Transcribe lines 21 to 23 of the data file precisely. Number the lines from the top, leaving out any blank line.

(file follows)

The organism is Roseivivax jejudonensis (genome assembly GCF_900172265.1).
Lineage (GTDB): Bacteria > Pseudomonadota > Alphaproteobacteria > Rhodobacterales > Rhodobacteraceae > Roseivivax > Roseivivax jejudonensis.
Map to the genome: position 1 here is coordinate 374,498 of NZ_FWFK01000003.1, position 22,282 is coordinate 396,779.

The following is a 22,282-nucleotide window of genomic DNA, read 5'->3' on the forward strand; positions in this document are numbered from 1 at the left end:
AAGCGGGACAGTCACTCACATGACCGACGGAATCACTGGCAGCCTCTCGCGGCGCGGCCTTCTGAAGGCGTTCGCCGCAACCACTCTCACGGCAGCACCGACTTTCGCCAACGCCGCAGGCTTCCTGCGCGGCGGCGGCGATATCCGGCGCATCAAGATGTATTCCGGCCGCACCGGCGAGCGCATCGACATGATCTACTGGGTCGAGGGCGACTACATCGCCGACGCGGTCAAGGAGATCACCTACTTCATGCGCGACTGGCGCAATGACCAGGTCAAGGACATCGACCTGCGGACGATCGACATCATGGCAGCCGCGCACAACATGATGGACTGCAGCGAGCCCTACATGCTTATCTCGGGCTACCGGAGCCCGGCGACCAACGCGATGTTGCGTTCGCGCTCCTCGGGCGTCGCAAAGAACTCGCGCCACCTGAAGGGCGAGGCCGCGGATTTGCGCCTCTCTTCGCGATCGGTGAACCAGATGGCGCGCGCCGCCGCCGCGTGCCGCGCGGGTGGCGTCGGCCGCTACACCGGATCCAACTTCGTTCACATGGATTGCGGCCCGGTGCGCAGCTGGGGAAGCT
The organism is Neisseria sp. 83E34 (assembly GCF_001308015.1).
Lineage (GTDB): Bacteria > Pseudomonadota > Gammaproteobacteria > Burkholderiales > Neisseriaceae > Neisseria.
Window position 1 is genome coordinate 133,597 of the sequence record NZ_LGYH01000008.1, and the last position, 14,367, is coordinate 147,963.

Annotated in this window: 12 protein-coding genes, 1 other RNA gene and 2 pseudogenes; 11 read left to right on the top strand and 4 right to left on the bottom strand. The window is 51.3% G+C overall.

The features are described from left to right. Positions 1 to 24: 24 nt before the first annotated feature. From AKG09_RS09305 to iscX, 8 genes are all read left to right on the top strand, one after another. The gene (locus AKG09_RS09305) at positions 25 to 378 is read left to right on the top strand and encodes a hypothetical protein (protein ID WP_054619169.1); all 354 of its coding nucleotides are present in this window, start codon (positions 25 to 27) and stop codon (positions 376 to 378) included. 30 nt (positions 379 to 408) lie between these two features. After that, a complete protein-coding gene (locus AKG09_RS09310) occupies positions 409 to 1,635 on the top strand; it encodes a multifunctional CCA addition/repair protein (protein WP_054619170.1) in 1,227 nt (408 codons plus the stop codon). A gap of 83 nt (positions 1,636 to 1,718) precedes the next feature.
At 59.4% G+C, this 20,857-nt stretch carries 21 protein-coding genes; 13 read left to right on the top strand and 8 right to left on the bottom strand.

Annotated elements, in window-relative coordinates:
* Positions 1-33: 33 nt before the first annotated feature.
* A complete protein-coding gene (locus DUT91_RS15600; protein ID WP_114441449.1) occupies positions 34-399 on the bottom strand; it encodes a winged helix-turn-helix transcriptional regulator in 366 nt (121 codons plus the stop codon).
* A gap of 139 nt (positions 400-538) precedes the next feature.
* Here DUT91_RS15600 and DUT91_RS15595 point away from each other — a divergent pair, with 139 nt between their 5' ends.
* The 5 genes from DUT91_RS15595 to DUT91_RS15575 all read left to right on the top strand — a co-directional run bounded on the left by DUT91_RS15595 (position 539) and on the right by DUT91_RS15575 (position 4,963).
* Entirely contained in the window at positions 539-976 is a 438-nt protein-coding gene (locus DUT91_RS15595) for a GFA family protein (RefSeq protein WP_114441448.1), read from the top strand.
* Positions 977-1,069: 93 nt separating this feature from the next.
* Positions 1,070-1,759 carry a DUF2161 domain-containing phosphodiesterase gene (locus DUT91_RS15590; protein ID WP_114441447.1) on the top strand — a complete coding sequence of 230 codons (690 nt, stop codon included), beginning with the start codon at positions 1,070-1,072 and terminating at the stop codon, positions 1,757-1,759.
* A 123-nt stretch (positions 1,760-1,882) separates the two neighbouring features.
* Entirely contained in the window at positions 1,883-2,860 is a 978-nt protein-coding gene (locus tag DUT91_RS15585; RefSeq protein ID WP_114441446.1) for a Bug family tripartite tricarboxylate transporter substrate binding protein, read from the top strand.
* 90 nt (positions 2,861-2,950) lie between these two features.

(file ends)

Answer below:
* A 123-nt stretch (positions 1,760-1,882) separates the two neighbouring features.
* Entirely contained in the window at positions 1,883-2,860 is a 978-nt protein-coding gene (locus tag DUT91_RS15585; RefSeq protein ID WP_114441446.1) for a Bug family tripartite tricarboxylate transporter substrate binding protein, read from the top strand.
* 90 nt (positions 2,861-2,950) lie between these two features.